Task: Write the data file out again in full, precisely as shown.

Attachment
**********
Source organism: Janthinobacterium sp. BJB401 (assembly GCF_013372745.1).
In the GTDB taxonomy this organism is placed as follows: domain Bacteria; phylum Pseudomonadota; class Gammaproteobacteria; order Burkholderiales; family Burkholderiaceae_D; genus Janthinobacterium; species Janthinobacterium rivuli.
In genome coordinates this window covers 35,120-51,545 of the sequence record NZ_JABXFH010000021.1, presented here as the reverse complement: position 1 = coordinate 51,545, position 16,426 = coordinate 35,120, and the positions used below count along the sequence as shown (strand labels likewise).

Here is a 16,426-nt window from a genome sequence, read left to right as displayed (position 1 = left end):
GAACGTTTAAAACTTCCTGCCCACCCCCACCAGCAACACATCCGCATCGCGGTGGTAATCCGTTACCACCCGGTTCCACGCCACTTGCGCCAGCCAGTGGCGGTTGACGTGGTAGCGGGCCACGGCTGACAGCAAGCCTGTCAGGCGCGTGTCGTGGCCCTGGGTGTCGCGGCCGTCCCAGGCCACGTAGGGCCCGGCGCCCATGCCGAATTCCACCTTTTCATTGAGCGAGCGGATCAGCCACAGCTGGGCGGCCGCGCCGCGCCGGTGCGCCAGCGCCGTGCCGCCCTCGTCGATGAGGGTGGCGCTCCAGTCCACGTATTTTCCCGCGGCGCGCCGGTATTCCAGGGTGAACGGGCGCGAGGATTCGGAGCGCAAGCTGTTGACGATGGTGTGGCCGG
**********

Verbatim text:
Source organism: Janthinobacterium sp. BJB401 (assembly GCF_013372745.1).
In the GTDB taxonomy this organism is placed as follows: domain Bacteria; phylum Pseudomonadota; class Gammaproteobacteria; order Burkholderiales; family Burkholderiaceae_D; genus Janthinobacterium; species Janthinobacterium rivuli.
In genome coordinates this window covers 35,120-51,545 of the sequence record NZ_JABXFH010000021.1, presented here as the reverse complement: position 1 = coordinate 51,545, position 16,426 = coordinate 35,120, and the positions used below count along the sequence as shown (strand labels likewise).

Here is a 16,426-nt window from a genome sequence, read left to right as displayed (position 1 = left end):
GAACGTTTAAAACTTCCTGCCCACCCCCACCAGCAACACATCCGCATCGCGGTGGTAATCCGTTACCACCCGGTTCCACGCCACTTGCGCCAGCCAGTGGCGGTTGACGTGGTAGCGGGCCACGGCTGACAGCAAGCCTGTCAGGCGCGTGTCGTGGCCCTGGGTGTCGCGGCCGTCCCAGGCCACGTAGGGCCCGGCGCCCATGCCGAATTCCACCTTTTCATTGAGCGAGCGGATCAGCCACAGCTGGGCGGCCGCGCCGCGCCGGTGCGCCAGCGCCGTGCCGCCCTCGTCGATGAGGGTGGCGCTCCAGTCCACGTATTTTCCCGCGGCGCGCCGGTATTCCAGGGTGAACGGGCGCGAGGATTCGGAGCGCAAGCTGTTGACGATGGTGTGGCCGG